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Entertainment picks up with added precautions and excitement

December 8, 2021
Photo by Madison Echlin | The State News

The entertainment industry has changed dramatically since the beginning of the pandemic with in-person gatherings such as concerts, festivals, and even college campus activities being replaced with virtual engagement and a lingering disconnect between live entertainment and hardcore fans.

While events like concerts have been available in a digital space, both audiences and large artists such as Justin Bieber, are against this and argued the limitation of connections between artists and fans this creates. Fans have been anxious for the pandemic to slow so that live music could be back on the main stage.

Zoology freshman Gracie Pearl said that because of this, many artists are reinstating their tours. With large events containing some of the biggest stars in the music industry today such as Harry Styles.

While the tours are on the road, there are still safety precautions in order that are brand new to the concert industry, she said.

"Harry Styles has this protocol for his entire tour that you have to show proof of vaccination or you have to have had a rapid COVID test in the last 24 hours and show a negative test," Pearl said. "You have to wear a mask the entire show in the building regardless.”

Psychology freshman Olivia Moore had a similar experience when attending a Saint John concert after not attending a concert since February 2020, right before the virus hit the U.S.

"I like that they made you show your vaccine card or a negative COVID test because that makes everyone feel a bit better," Moore said.

These new health precautions have seemed to work. Pearl said that she has not heard of Harry Styles' concerts being a super spreader event of the virus. She said that while some people think these conditions are strict, like fewer people being in the pit and mask-wearing, they keep people safe while at the event.

While these safety precautions may muffle the noise of concertgoers screaming and singing along, it does not seem to restrain the energy of these events, Moore said.

"I feel like if you are a concert-goer, it's something that is huge to you,” she said.

Moore also said that because so many people had not been to concerts in so long, she believed artists would charge anything for ticket prices and people would purchase them for the experience again.

The entertainment industry, especially with worldwide tours reopening, is expected to gain lots of money within the next year, soaring towards billions in revenue, according to a Vox article.

According to the Vox article, festivals in the coming months have also been predicted to have 87 percent of their usual audiences, showing that the timid nature of people during the pandemic is fading away. Music festivals such as Bonaroo and Rolling Loud sold out in record time.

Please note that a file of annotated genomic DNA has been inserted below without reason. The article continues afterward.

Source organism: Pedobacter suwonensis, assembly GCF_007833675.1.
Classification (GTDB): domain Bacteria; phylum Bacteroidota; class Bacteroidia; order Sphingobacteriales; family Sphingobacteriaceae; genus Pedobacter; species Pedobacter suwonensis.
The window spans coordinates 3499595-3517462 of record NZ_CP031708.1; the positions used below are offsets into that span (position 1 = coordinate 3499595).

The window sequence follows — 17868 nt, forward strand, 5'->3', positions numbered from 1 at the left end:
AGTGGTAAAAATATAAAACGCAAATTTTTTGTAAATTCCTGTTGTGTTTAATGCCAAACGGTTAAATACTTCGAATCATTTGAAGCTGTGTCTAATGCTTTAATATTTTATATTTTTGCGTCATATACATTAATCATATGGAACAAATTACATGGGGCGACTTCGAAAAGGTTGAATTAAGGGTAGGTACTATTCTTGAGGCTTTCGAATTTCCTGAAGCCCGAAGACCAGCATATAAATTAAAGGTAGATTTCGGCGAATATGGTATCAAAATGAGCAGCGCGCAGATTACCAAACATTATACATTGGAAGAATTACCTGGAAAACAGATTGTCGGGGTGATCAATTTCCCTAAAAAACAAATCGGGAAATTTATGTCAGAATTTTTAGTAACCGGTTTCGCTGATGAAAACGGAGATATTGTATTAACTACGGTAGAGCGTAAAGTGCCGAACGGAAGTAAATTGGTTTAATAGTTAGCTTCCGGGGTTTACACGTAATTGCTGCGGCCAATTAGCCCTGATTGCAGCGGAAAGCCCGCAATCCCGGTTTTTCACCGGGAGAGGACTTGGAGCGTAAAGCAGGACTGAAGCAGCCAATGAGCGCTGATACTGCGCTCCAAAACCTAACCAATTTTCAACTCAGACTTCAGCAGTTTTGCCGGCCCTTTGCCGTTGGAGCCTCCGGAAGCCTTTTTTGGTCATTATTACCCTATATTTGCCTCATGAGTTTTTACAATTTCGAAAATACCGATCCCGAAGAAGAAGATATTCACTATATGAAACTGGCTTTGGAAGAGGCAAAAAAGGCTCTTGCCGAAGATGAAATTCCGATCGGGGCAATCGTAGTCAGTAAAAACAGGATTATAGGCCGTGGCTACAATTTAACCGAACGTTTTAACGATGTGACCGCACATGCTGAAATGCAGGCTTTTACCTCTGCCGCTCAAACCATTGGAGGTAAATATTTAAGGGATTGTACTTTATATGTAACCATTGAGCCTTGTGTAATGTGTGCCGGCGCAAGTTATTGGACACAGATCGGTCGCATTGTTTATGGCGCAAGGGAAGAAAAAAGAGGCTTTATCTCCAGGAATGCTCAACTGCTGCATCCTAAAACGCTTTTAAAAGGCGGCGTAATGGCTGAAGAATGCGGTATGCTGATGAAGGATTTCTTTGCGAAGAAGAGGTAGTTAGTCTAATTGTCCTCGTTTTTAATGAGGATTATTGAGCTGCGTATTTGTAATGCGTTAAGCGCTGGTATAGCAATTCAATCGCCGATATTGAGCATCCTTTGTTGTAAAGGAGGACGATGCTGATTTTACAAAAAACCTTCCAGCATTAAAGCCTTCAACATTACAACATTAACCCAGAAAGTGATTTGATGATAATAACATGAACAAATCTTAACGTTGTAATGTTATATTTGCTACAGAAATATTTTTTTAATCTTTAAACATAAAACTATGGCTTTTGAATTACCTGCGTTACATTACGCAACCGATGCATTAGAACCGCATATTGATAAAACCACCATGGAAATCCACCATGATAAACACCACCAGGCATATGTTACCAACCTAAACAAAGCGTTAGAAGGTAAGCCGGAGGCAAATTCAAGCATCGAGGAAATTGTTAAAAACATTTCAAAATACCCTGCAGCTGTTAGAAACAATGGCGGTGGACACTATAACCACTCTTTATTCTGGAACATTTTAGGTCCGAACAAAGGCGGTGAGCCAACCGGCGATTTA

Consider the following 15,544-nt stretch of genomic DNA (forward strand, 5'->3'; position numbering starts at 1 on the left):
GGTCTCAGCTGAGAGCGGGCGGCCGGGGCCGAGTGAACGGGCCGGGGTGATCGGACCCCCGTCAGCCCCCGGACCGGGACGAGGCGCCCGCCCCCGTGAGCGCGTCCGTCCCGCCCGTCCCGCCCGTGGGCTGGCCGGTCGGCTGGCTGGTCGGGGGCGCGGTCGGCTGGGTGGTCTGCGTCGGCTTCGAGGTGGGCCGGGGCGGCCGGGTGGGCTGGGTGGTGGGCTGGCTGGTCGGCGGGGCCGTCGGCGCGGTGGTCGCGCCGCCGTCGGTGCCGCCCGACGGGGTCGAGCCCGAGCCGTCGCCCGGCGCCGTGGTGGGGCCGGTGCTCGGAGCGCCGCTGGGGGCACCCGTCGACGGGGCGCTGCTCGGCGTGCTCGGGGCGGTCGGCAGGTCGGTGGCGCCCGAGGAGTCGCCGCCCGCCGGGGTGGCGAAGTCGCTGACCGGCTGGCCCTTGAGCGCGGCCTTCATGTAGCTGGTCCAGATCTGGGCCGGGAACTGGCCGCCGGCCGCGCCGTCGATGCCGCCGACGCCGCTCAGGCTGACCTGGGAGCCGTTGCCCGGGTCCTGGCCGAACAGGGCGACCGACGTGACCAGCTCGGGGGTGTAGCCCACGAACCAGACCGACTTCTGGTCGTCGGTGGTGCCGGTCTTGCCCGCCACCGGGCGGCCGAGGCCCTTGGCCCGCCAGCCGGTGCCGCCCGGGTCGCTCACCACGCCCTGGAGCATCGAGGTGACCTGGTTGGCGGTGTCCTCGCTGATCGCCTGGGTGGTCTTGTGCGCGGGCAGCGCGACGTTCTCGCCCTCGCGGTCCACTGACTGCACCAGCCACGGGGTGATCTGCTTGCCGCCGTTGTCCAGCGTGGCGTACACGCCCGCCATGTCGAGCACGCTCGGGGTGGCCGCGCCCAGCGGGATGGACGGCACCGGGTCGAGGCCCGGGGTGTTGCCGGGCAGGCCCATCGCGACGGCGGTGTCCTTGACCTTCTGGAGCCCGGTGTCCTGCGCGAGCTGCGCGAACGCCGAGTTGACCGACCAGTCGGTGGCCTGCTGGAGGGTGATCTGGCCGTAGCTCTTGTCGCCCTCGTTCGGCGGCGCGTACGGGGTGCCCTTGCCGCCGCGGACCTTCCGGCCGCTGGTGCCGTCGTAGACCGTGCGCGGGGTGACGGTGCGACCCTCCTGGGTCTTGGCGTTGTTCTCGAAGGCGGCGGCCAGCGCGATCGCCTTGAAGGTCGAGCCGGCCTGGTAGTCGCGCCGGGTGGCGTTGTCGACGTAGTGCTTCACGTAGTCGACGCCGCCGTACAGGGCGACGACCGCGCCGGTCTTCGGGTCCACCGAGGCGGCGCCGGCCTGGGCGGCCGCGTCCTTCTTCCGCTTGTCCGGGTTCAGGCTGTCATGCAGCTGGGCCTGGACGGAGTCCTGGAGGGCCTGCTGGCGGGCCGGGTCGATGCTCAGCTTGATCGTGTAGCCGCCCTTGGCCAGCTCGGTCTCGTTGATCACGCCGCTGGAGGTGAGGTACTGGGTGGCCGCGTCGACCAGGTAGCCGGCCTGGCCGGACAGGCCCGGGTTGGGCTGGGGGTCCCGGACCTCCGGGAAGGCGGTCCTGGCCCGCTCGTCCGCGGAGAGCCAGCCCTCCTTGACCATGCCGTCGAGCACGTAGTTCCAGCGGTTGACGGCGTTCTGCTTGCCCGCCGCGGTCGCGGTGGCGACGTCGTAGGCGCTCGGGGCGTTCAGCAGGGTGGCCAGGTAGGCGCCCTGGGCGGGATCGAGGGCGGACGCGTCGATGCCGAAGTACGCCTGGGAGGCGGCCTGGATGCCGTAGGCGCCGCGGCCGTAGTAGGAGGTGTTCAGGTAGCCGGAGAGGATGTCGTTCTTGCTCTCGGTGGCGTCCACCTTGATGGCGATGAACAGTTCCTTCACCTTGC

Marketing senior Olivia Andre, who is also a special events coordinator with the Michigan State University Activities Board, or UAB, said it has been a struggle to coordinate and put on large-scale events in the unpredictable time of COVID-19.

“The biggest difficulty is making sure people feel comfortable and making sure that people still want to come to our events even though there is a pandemic going on,” Andre said.

She also said people are being pulled towards concerts again, people are wanting to interact with large events through the university.

"Right now, there's a little bit more of a pull because lots of people are vaccinated and the boosters are coming," Andre said. "People want to get out and do things instead of being home."

Andre said she's excited to host events in person now and create opportunities to bring people to campus to mingle and be together for the first time in a long time.

"UAB wants to bring happiness to Spartans again and give them a good experience," she said. "I think that is so valuable."

The bigger concern with the world of entertainment opening up again is that many people are unwilling to follow the COVID rules that apply to these events.

“The people in front of me refused to wear masks and it was so frustrating," Pearl said on her experience at the Harry Styles concert. "If you are really a fan of this artist, that’s his stance on things and you should be respectful of that and follow the rules."

Moore also said college students on campus do not express much caution even in a large environment and with COVID numbers still rising.

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“I’m worried there are people who will never trust the science and never follow the rules,” Pearl said.

However, this fear of others being irresponsible is not stopping the industry from growing and concertgoers from attending their favorite events.

"Getting a taste of going to a concert really expands the desire to want to go back to normal,” Moore said.

Pearl said there's a sentiment of not knowing what you have until it's gone and missing live music more than ever.

"It makes me feel better that there are now safe ways to do these things," Pearl said.

Concerts are sure to continue to be in demand due to not being able to recreate that feeling from one's own couch. Ticketmaster is continuing to see an uproar in record-breaking sales and millions of fans waiting for only a few thousand tickets at each event, the Vox article said.

“I never want to go back to what we used to feel like during the pandemic,” Moore said.


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